David Brooks recently wrote an article for the New York Times called “The Moral Bucket List.” In it, he describes coming across people who “see life as a moral drama and feel fulfilled only when they are enmeshed in a struggle on behalf of some ideal.” He concludes, “those are the people we want to be.” But how do we do this? As Amherst students, we are always trying to push the envelope of experience, but we often forget to make time to find our passions and our voice.

It is often apparent to me that most people fear having nothing new to add to the world, of leaving an ordinary footprint. During my spring break, I stayed in the New York Loft Hostel in Brooklyn for about a week. Undeniably, New York City is a booming, living organism, and one grows sonder there, I believe, appreciating that everyone else has a story. Indeed, in an attempt to be unique, people spread out, trying to capture something personal — something that would distinguish them.

s there a reason why we waste time? We are all familiar with the phrase “You should be doing something useful with your life!” While studying in Keefe Science Library, I often stop my work and watch an episode of “How I Met Your Mother” or just a few YouTube videos. Sure, I get my work done, but I do wander. As travelers in search of signification, we tend to some studies and readings as more momentous; indeed, anything now and then seems more interesting than that chapter of chemistry reading!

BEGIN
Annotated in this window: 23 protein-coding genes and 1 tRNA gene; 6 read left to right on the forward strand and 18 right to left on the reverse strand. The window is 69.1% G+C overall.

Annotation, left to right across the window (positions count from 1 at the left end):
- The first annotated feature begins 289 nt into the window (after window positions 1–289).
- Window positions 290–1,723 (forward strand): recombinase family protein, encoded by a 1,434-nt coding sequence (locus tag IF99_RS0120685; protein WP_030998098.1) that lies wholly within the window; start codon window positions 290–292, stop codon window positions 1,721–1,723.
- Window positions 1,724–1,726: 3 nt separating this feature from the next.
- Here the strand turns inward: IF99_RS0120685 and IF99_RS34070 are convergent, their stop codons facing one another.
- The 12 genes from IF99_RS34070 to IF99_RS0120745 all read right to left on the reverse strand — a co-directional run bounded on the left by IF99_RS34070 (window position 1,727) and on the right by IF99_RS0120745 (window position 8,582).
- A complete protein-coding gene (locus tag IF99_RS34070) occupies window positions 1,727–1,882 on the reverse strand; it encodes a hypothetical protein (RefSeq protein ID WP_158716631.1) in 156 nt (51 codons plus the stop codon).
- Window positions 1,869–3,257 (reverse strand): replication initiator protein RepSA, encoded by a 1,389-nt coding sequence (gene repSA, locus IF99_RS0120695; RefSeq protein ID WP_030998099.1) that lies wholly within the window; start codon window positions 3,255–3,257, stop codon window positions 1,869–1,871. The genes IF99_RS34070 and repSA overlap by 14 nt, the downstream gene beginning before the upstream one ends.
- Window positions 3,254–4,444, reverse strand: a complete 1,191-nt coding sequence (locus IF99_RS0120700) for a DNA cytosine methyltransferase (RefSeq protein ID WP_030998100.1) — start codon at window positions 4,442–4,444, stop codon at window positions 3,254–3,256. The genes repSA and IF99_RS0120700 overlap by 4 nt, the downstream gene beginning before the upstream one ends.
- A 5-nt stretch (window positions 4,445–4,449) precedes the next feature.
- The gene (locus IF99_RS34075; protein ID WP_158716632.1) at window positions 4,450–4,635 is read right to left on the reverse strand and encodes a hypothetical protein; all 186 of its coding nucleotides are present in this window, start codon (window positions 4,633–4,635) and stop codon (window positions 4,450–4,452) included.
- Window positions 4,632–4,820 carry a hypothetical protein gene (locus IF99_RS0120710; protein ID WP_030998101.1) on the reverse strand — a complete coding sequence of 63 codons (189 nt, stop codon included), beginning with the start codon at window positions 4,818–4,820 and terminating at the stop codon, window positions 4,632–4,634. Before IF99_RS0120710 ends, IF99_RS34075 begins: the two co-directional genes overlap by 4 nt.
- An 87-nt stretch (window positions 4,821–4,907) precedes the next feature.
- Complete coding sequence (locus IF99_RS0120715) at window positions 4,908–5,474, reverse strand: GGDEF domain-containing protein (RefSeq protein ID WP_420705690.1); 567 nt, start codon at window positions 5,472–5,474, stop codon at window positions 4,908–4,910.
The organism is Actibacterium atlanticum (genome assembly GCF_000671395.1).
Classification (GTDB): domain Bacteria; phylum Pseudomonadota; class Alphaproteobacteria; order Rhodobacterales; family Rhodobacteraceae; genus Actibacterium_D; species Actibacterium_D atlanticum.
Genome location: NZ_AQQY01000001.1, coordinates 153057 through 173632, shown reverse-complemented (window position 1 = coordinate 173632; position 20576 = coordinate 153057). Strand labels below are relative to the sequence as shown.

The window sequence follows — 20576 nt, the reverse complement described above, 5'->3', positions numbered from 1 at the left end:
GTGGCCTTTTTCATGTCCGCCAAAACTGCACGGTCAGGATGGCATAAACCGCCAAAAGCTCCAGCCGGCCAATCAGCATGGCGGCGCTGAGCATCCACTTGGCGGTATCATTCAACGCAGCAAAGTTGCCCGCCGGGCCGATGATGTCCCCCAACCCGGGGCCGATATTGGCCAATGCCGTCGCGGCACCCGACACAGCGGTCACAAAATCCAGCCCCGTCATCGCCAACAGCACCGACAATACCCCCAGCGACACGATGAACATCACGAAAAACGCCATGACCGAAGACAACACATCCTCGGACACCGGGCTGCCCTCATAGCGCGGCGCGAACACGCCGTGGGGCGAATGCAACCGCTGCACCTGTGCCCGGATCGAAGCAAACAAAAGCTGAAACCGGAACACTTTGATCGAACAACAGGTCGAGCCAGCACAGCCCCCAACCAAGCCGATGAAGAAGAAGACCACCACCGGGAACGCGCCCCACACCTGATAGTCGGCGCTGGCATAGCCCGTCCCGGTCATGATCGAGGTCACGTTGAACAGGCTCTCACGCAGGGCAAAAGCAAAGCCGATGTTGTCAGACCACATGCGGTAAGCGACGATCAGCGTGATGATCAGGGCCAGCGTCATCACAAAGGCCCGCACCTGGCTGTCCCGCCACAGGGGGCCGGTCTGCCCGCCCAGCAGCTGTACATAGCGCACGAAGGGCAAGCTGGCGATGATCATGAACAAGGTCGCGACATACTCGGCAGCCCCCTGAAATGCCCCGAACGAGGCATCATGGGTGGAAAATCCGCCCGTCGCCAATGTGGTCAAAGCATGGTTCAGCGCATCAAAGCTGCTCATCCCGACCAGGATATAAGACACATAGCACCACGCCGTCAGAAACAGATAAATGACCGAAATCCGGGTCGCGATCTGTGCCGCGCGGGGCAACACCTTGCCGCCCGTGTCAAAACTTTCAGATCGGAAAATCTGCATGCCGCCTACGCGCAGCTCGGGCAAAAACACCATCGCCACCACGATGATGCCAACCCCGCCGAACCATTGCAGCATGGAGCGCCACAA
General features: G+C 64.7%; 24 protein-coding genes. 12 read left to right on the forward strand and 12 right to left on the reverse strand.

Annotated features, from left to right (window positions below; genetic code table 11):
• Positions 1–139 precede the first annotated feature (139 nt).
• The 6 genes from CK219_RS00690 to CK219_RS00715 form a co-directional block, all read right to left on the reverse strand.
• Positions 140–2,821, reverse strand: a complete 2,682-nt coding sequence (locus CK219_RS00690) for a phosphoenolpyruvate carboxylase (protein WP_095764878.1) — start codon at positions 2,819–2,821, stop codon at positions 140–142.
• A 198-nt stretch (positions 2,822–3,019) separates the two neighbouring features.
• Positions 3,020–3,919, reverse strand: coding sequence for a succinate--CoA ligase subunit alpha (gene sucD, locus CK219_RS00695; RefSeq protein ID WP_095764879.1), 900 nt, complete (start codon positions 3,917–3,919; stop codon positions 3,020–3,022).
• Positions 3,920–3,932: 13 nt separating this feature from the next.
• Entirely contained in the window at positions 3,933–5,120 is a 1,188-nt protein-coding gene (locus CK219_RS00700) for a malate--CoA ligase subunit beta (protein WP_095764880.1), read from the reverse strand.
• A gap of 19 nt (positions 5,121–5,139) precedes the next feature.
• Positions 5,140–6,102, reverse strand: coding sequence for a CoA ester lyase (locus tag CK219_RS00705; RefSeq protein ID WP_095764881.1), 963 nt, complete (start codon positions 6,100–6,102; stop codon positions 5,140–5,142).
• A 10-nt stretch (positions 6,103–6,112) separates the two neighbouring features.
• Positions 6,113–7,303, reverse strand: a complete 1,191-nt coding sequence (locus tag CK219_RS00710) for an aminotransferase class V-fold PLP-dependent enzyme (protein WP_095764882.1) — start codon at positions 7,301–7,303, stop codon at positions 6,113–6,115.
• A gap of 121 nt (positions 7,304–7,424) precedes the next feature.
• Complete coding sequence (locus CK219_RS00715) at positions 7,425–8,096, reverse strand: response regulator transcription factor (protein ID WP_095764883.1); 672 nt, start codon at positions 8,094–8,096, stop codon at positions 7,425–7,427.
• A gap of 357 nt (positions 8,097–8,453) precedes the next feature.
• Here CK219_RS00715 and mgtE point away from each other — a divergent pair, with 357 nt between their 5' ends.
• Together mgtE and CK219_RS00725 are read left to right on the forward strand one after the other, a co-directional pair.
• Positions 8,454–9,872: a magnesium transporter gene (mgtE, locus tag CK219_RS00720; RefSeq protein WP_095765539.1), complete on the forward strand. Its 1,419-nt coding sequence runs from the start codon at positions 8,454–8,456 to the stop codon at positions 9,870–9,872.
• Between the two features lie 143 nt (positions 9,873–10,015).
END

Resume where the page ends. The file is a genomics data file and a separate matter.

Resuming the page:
“The food is edible.”

“I just think it’s a step-up from my high school cafeteria, but it’s definitely a step-down from household food.”

“It’s satisfactory.”

These were the responses I received from students when asked what their views were of the food at Valentine Hall. They may seem reasonable to many, but not to me: I think the food is phenomenal! Now, before you laugh or disregard my hyperbole ­— as it is to some — let me discourse my reasons for this opinion:

Amherst’s community has a certain uniqueness: Though diverse, it acts as a unit. I never thought that such a community could exist because I have seen that differences usually breed conflicts. I did not write this article to praise the Admissions Office on their selections, although they are indeed worthy of it. Instead, this article is about the loneliness experienced by some international students on this campus in spite of everything, and about the unbearable pain of internal conflicts — it is about the process of adopting Amherst as a second home.